Yet, that he might gratify Tithraustes for the justice he had done upon Tisaphernes, the common enemy of the Greeks, he removed his quarters into Phrygia, accepting thirty talents for his expenses. Whilst he was upon his march, he received a staff from the government at Sparta, appointing him admiral as well as general. This was an honor which was never done to any but Agesilaus, who being now undoubtedly the greatest and most illustrious man of his time, still, as Theopompus has said, gave himself more occasion of glory in his own virtue and merit than was given him in this authority and power.
Yet he committed a fault in preferring Pisander to the command of the navy, when there were others at hand both older and more experienced; in this not so much consulting the public good, as the gratification of his kindred, and especially his wife, whose brother Pisander was.
Plutarch's Lives (Clough)/Life of Agesilaus
Spithridates, from the time of his abandoning Pharnabazus, constantly attended Agesilaus in the camp whithersoever he went. This Spithridates had a son, a very handsome boy, called Megabates, of whom Agesilaus was extremely fond, and also a very beautiful daughter, that was marriageable. Her Agesilaus matched to Cotys, and taking of him a thousand horse, with two thousand light-armed foot, he returned into Phrygia, and there pillaged the country of Pharnabazus, who durst not meet him in the field, nor yet trust to his garrisons, but getting his valuables together, got out of the way and moved about up and down with a flying army, till Spithridates joining with Herippidas the Spartan, took his camp, and all his property.
Herippidas being too severe an inquirer into the plunder with which the barbarian soldiers had enriched themselves, and forcing them to deliver it up with too much strictness, so disobliged Spithridates with his questioning and examining, that he changed sides again, and went off with the Paphlagonians to Sardis.
This was a very great vexation to Agesilaus, not only that he had lost the friendship of a valiant commander, and with him a considerable part of his army, but still more that it had been done with the disrepute of a sordid and petty covetousness, of which he always had made it a point of honor to keep both himself and his country clear. At which when the young boy blushed and drew back, and afterward saluted him at a more reserved distance, Agesilaus soon repenting his coldness, and changing his mind, pretended to wonder why he did not salute him with the same familiarity as formerly.
His friends about him answered, "You are in the fault, who would not accept the kiss of the boy, but turned away in alarm; he would come to you again, if you would have the courage to let him do so. After this, Pharnabazus sought an opportunity of conferring with Agesilaus, which Apollophanes of Cyzicus, the common host of them both, procured for him. Agesilaus coming first to the appointed place, threw himself down upon the grass under a tree, lying there in expectation of Pharnabazus, who, bringing with him soft skins and wrought carpets to lie down upon, when he saw Agesilaus's posture, grew ashamed of his luxuries and made no use of them, but laid himself down upon the grass also, without regard for his delicate and richly dyed clothing.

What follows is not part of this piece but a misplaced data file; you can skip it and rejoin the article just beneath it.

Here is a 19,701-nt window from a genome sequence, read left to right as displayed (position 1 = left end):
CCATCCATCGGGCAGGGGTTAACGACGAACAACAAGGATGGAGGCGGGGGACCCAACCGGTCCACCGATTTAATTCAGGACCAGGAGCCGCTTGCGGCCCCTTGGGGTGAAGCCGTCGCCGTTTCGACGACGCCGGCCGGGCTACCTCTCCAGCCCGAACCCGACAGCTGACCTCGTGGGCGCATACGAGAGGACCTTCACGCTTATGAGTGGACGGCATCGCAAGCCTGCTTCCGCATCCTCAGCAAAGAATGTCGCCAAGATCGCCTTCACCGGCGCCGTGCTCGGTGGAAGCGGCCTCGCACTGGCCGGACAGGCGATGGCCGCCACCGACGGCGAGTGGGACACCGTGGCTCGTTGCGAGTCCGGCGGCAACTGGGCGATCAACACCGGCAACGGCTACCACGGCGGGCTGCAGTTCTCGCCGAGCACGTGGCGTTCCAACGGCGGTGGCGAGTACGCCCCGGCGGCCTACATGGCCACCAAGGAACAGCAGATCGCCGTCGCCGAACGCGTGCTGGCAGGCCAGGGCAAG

The Spartans that were present hung down their heads, as conscious of the wrong they had done to their ally. But Agesilaus said, "We, O Pharnabazus, when we were in amity with your master the king, behaved ourselves like friends, and now that we are at war with him, we behave ourselves as enemies.
As for you, we must look upon you as a part of his property, and must do these outrages upon you, not intending the harm to you, but to him whom we wound through you. But whenever you will choose rather to be a friend to the Grecians, than a slave of the king of Persia, you may then reckon this army and navy to be all at your command, to defend both you, your country, and your liberties, without which there is nothing honorable, or indeed desirable among men.
Pharnabazus being gone off, his son, staying behind, ran up to Agesilaus, and smilingly said, "Agesilaus, I make you my guest;" and thereupon presented him with a javelin which he had in his hand.
He had an attachment for a youth of Athenian birth, who was bred up as an athlete; and when at the Olympic games this boy, on account of his great size and general strong and full-grown appearance, was in some danger of not being admitted into the list,  the Persian betook himself to Agesilaus, and made use of his friendship.
Agesilaus readily assisted him, and not without a great deal of difficulty effected his desires. He was in all other things a man of great and exact justice, but when the case concerned a friend, to be straitlaced in point of justice, he said, was only a colorable presence of denying him.
There is an epistle written to Idrieus, prince of Caria, that is ascribed to Agesilaus; it is this: "If Nicias be innocent, absolve him; if he be guilty, absolve him upon my account; however be sure to absolve him.
Yet his rule was not without exception; for sometimes he considered the necessity of his affairs more than his friend, of which he once gave an example, when upon a sudden and disorderly removal of his camp, he left a sick friend behind him, and when he called loudly after him, and implored his help, turned his back, and said it was hard to be compassionate and wise too.
This story is related by Hieronymus, the philosopher.